Yesterday, my post on the differences in per capita income and total income per tax unit caused some friends to be puzzled by my results. To their credit, the point can be defended that tax units are not the same as households and the number of tax units may have increased faster than population (example: a father in 1920 filled one tax unit even though his household had six members, but with more single households in the 1960s onwards the number of tax units could rise faster than population for a time).
The problems regarding the use of tax units instead of households is not new. In fact, it is one of the sticking point advanced by skeptics like Alan Reynolds (see his 2006 book) and, more recently, by Richard Burkhauser of Cornell University (see his National Tax Journal article here).
Could it be that all the differences between GDP per person and income per tax unit are caused by this problem? Not really.
There is an easy to see if the problem is real. Both measures are ratios (income over a population). Either the numerator is wrong or the denominator is wrong. Those who view tax units as the problem argue that the problem is the denominator. I do not agree since I believe that the numerator is at fault. The way to see this is simply to plot total income reported by all tax units and compare this with real GDP. What’s the result?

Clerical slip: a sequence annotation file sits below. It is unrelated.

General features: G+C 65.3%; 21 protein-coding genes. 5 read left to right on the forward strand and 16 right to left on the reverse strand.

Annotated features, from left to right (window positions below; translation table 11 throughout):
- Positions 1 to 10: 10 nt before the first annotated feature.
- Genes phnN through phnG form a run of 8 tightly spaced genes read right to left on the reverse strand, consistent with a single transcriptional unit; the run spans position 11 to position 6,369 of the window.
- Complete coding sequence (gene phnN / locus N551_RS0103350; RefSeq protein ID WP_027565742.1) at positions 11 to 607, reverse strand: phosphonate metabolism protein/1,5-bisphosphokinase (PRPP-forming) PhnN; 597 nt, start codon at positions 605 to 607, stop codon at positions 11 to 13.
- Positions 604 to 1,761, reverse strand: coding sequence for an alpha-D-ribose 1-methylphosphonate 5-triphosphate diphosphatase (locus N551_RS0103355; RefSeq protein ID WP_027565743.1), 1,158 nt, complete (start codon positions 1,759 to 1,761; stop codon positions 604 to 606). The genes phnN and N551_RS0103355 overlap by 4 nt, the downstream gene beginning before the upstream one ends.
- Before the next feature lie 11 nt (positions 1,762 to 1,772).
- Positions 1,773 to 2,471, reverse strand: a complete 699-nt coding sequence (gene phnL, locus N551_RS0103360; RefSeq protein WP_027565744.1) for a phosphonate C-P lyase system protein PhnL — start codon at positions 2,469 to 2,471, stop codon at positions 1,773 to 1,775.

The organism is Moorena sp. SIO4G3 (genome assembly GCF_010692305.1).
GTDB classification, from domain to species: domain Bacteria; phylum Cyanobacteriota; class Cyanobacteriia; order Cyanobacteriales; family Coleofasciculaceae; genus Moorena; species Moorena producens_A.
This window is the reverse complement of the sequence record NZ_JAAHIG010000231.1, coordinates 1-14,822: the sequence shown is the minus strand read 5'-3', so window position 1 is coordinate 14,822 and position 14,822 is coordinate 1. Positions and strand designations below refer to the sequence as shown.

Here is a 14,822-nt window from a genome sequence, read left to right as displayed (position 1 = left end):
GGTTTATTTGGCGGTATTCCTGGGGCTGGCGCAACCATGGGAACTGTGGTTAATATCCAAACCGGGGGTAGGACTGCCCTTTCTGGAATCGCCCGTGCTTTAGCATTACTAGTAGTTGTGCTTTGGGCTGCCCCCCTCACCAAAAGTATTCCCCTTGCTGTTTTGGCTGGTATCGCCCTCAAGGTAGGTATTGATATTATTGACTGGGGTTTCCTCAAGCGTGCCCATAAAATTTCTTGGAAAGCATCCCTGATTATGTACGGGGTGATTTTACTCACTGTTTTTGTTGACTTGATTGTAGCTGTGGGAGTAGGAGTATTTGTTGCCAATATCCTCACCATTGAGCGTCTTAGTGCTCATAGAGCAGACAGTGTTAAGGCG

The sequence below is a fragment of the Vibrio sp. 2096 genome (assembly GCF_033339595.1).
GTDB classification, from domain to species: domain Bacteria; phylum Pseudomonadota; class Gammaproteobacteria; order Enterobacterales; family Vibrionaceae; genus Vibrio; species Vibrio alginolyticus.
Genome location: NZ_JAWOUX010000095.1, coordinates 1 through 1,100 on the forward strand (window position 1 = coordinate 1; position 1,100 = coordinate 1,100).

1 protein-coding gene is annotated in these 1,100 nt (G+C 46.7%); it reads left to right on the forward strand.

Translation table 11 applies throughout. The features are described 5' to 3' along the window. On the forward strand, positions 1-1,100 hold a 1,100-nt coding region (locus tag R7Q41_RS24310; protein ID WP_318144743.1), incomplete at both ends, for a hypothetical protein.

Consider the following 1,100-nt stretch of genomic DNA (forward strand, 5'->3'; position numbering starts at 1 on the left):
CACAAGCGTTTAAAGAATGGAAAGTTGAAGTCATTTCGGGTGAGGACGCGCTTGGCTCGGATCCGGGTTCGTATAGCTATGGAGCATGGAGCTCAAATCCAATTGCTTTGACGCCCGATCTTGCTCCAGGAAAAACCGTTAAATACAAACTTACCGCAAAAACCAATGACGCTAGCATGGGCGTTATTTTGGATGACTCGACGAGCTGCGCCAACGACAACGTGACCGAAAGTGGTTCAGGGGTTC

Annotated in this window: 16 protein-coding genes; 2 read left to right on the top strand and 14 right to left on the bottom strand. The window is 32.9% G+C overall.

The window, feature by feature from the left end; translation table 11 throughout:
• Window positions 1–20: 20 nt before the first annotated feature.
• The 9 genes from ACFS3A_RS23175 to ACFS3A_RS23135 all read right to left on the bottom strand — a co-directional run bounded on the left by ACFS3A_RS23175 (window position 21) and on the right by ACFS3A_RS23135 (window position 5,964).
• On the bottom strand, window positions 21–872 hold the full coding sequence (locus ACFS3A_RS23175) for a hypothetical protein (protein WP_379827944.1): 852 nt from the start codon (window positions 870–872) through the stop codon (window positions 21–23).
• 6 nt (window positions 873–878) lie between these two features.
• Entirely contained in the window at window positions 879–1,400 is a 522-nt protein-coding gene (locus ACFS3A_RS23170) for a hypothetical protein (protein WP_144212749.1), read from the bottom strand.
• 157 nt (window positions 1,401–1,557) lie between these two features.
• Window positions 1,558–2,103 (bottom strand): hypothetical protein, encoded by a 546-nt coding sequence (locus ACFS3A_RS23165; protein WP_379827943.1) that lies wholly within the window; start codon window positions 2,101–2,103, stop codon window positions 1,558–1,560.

Even with tax-reported income being deflated with the Implicit Price Deflator (IPD) instead of the consumer price index, we end up with a difference (in 2013) of roughly 3 orders of magnitude between GDP and tax-reported income relative to the 1929 base point. Basically, GDP has increased by a factor of 14.749 since 1929 while IPD-deflated tax-reported income has only increased by a factor of 11.546.
As a result, I do not believe that the problem is the tax unit issue. The problem seems to be that tax data is not capturing the same thing as GDP is!